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Bloodline – Season 1 Review & Discussion – “We Did a Bad Thing”

WARNING: There are Spoilers throughout this review! Don’t read unless you’ve seen all 13 episodes or don’t mind having major plot points spoiled!

Did you finish yet!? Watching a new Netflix series is a totally new and unique experience – the pacing defies what I usually love so much about TV, which is long-form storytelling, with time each week to think about the advancements of previous episodes. Before I sat down to watch the pilot I told myself I’d take a more traditional approach when viewing Bloodline… not like the two-day Unbreakable Kimmy Schmidt binge of last month, or the week-long, double-season marathon of Orange is The New Black that I embarked on when season two was released. Not this time, I told myself. I said I’d watch two or three episodes and then pace myself from there, doing only an episode or two a week to prolong the experience. But no such luck; season one took me less than six days to finish.

Truthfully, Bloodline had me hooked long before the flashback-heavy first episode. The moment Netflix announced a series starring Kyle Chandler from the creators of Damages I was sold. And by every means measurable, it lived up to my personal hype. Bloodline manages a unique mix of realistic, relatable family drama and twisted, edge-of-your-seat crime thriller – it’s sort of like Brothers & Sisters meets The Sopranos. These people could be your siblings, your neighbors, your husbands, your wives… There are no caricatures here, which makes the series so impactful. The “good”, by-the-books brother is pushed over the edge; the perfect, attorney sister is anything but model; the laid-back younger brother has a dangerous temper; and the black sheep brother has a past that might make you understand (and even feel sympathy for) him.

Indeed, what will get you caught up in the first few episodes isn’t the whodunit (though that gets increasingly interesting as the season progresses) but the realistic portraits of people we know in these characters. One of the biggest strengths of Chandler’s last TV drama, Friday Night Lights, was its hyperrealism, and that carries on through Chandler and the rest of the cast of characters here. It’s rare to see such an accurate depiction of family, from triumphs and strengths to dysfunction and secrets. Bloodline gets that right on the nose, so when the darker more suspenseful aspects come into play later on, they don’t feel unbelievable – they’re gut-wrenching because they’re happening to people we feel like we know and care about, and their fear and regret is palpable. On that basis alone this series deserves accolades. Bloodline’s first season perfectly encompasses nearly everything I love about television.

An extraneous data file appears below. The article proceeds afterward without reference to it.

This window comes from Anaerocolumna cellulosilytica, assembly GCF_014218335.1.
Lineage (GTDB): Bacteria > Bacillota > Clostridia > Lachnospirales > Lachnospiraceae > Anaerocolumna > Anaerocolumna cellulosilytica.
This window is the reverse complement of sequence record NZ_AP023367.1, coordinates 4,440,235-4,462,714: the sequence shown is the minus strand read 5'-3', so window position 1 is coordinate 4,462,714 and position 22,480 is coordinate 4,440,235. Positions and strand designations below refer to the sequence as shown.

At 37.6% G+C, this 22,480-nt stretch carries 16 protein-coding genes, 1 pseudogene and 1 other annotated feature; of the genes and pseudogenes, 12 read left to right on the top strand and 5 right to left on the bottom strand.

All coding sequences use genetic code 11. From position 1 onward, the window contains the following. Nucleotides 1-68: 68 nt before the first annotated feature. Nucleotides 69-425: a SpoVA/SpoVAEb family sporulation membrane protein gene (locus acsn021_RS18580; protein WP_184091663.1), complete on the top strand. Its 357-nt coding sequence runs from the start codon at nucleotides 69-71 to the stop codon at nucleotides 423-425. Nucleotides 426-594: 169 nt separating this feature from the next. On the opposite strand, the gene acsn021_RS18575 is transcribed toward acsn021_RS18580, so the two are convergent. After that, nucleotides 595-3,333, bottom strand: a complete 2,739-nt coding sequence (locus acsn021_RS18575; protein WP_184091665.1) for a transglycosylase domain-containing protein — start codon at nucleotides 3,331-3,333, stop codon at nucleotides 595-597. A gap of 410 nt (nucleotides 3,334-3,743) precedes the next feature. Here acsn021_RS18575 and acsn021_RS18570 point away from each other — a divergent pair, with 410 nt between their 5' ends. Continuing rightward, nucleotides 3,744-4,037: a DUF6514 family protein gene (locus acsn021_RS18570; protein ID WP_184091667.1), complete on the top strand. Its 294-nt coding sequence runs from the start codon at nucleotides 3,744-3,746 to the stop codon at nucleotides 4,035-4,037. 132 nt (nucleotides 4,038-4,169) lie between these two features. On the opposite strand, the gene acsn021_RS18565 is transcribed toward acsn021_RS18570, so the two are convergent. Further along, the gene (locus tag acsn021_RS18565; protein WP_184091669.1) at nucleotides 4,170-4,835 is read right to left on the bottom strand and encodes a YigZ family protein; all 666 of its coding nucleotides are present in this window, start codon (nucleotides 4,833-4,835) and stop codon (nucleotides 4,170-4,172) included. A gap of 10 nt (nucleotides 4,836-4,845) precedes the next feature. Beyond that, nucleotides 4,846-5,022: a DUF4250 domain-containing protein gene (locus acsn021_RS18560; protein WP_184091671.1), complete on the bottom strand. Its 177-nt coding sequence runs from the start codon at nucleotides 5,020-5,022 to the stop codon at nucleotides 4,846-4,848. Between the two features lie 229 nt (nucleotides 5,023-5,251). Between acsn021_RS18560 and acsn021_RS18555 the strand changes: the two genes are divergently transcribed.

The Family

At the core of the series are the siblings of the Rayburn family: John (Chandler), Danny (Ben Mendelsohn), Kevin (Norbert Leo Butz) and Meg (Linda Cardellini). As a cast, they’re pretty much impossible to beat. Chandler already has an Emmy under his belt, not to mention one of the all-time iconic TV roles, but there’s no Coach Taylor to be found in John Rayburn - it's easy to see why Chandler would choose this role as his return to TV. Cardellini has been a favorite of mine for years, too, first as Lindsay Weir and most recently in the 6th season of Mad Men playing one of Don Draper’s more notable mistresses. Butz was a new face to me, and he didn’t miss a beat – Kevin could have been a one-note character, but he never came off that way.

Perhaps the most credit goes to Mendelsohn for finding – and expertly maintaining – a balance between the total darkness we see later on and the damaged, down-on-his-luck brother that you can’t help but root for at some points. Like I said above, one of the most expert components of this series is how much these people grow to really feel like a family - Sissy Spacek is the glue that holds them all together as matriarch Sally (no surprise, she's phenomenal especially when trying desperately to convince herself that Danny can be saved.)